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Data key part of new Utah solar project

Data key part of new Utah solar project

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LOGAN, Utah (AP) -- A major solar power project going up outside Campbell Scientifics offices could eventually provide valuable data on alternative energy, its developers say.

The array of 64 solar panels will be mounted on a single pole that will turn with the sun, increasing the amount of power it can produce.

It may be the largest project of its kind in the region, according to Wayne Bishop, systems designer for Intermountain Wind & Solar, a Woods Cross-based company that assembled the solar panels for Campbell Scientific.

"I dont think there is a tracker (system) this big west of the Mississippi," he said. "Most trackers are usually eight to 12 panels, so were talking a tracker that is eight times the size of most."

When the development is operational in a few weeks it will provide 94 kilowatt hours of power per day, Bishop said.

In addition, personnel in Campbell Scientifics renewable energy division will use the project to assess whether it is worthwhile to have a solar array track the suns position. The work will involve comparing the tracking systems output to stationary solar panels.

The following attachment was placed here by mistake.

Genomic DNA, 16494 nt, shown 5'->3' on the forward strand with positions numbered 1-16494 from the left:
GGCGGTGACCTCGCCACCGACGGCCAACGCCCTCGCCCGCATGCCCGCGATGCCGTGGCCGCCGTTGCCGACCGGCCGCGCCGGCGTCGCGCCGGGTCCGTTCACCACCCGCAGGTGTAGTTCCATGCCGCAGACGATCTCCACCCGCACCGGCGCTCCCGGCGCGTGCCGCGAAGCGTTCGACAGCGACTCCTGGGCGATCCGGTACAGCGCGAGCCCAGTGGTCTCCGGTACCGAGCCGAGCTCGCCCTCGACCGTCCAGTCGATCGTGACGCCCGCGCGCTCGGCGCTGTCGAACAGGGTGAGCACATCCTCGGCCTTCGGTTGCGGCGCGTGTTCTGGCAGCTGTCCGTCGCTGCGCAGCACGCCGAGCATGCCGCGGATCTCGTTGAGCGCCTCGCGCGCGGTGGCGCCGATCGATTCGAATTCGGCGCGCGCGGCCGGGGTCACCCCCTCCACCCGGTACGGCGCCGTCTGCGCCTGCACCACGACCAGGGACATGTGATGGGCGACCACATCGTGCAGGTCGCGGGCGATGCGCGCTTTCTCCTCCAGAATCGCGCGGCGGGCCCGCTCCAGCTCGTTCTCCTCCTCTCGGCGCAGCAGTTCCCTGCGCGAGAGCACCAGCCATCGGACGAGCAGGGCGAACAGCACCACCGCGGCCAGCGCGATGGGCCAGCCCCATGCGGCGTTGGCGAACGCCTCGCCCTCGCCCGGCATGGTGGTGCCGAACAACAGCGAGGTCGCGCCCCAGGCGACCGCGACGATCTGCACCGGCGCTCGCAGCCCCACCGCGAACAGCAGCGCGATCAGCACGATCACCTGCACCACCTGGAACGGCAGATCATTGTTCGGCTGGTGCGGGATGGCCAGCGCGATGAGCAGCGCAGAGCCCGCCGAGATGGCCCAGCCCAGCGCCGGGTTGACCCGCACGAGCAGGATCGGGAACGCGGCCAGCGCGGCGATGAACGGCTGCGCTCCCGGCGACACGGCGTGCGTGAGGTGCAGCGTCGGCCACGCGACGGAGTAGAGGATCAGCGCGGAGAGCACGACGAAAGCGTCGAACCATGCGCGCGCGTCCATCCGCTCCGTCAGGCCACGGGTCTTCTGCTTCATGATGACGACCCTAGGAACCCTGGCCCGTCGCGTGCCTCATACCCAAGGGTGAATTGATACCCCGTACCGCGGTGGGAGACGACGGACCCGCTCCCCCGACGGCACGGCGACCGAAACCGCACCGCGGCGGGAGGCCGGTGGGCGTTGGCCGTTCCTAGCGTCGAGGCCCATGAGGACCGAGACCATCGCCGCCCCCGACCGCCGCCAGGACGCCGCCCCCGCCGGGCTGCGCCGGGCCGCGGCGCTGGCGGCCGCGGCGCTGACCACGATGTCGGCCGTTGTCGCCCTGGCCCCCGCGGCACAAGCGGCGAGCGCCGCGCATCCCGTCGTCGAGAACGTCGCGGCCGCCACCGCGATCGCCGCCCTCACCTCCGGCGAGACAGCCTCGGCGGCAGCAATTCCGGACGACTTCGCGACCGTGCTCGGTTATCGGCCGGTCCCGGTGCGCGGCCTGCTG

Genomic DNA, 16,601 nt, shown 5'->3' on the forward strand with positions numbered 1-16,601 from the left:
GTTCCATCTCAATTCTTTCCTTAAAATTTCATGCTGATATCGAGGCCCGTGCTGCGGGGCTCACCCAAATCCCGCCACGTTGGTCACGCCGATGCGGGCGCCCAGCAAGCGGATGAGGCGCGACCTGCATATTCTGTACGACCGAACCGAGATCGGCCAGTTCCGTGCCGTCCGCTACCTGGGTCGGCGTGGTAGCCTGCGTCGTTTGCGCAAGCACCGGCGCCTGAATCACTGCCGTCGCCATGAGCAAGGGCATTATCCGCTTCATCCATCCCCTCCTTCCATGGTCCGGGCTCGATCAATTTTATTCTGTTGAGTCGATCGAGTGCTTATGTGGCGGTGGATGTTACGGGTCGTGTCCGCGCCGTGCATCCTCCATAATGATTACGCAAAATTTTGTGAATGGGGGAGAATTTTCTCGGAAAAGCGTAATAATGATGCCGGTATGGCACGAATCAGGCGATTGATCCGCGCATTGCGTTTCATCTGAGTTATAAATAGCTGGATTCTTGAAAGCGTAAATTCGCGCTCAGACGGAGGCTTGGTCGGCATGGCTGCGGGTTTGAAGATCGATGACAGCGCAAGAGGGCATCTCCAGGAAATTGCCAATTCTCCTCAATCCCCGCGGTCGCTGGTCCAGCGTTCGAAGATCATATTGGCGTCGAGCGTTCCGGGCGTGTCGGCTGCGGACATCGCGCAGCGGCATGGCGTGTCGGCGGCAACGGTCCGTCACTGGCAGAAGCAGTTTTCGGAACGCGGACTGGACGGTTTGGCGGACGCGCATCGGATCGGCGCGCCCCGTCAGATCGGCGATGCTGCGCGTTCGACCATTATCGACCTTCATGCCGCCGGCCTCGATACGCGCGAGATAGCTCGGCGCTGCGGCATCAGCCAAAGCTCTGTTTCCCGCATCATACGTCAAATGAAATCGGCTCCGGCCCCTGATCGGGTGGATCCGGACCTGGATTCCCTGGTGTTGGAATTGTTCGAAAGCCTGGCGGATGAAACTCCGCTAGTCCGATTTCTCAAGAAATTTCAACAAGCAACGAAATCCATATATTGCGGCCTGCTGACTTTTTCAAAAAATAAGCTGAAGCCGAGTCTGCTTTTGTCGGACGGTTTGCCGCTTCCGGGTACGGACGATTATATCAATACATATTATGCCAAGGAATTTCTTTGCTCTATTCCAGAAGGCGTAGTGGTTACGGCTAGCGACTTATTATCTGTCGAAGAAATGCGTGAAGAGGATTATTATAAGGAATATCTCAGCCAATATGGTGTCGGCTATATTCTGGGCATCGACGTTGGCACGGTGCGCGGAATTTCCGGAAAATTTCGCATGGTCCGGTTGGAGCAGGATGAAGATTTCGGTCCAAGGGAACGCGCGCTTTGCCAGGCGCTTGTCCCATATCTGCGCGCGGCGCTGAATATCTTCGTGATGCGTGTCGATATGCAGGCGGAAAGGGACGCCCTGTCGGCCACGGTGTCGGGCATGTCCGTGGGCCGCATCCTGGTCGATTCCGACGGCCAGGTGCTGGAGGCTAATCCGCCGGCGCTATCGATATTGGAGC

Bishop explained that the turning mechanism is "another part that can break," so it is important to know how much energy it contributes.

A second area of research will look at how Cache Valleys winter inversions affect the panels and their ability to generate energy.

In general, the Logan area has good conditions for solar energy, Bishop said, explaining that the panels work well in cold, sunny weather.

Jared Campbell, a mechanical engineer at Campbell Scientific, said he is excited by the possibilities.

Factoring in government incentives, he imagines the $100,000 project will pay for itself within 15 to 20 years. He estimates that the 94 kilowatt hours of power equates to less than 5 percent of Campbell Scientifics total energy use.

But the data is just as valuable as the lower power bill for Campbell, Bishop and Guy Jardine, designer of the turning part of the system.

Jardine, who works with local roller coaster impresario Stan Checketts, said his company Jardines Alternative Energy/Boomerang Systems is broadening into renewable energy because it is a growing field.

On a recent trip to Italy, Jardine saw 500 pole-mounted solar arrays comparable to Campbell Scientifics all in one development.

Bishop said in the near future it will be common to see homes with six to eight solar panels, particularly if the cost of power spikes the way it has in California.

"Were trying to be ahead of that curve because its coming here," he added.

(Copyright 2009 by The Associated Press. All Rights Reserved.)

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